Monetary Union and European Unemployment
In this paper we analyse the likely effects of Economic and Monetary Union (EMU) on European unemployment. We start by describing the current unemployment situation in the European Union (EU). In so doing, we try to assess the relative importance of European, national and regional shocks in driving national and regional unemployment rates, and also to estimate the degree of real wage rigidity across EU countries. We then discuss various factors which, in principle, may contribute towards explaining the high and persistent EU unemployment rates, focusing on several labour market institutions like collective bargaining, job security legislation and unemployment benefits. The final part of the paper analyses, in light of the above evidence, the likely impact of EMU on European unemployment in the short and medium term. We conclude that while the presently high European unemployment rates should not preclude EMU from being established, the operation of the monetary union will be smoother and its net economic benefits larger if Member countries succeed in implementing those structural labour market reforms which are needed for unemployment to go to lower, more reasonable rates.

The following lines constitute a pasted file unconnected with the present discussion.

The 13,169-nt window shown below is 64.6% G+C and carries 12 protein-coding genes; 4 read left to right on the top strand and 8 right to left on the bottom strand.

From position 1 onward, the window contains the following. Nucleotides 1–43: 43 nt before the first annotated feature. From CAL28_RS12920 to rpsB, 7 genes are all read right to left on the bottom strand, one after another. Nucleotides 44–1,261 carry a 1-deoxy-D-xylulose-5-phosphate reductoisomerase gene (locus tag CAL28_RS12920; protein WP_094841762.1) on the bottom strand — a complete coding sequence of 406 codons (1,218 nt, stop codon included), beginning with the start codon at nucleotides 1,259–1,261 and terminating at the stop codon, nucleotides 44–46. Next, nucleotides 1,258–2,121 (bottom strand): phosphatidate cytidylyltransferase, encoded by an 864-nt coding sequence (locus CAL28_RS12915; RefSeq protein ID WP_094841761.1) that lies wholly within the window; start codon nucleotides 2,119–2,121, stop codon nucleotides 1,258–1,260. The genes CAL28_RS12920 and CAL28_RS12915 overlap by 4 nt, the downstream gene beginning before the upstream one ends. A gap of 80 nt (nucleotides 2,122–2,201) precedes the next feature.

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|Date of creation:||Oct 1996|
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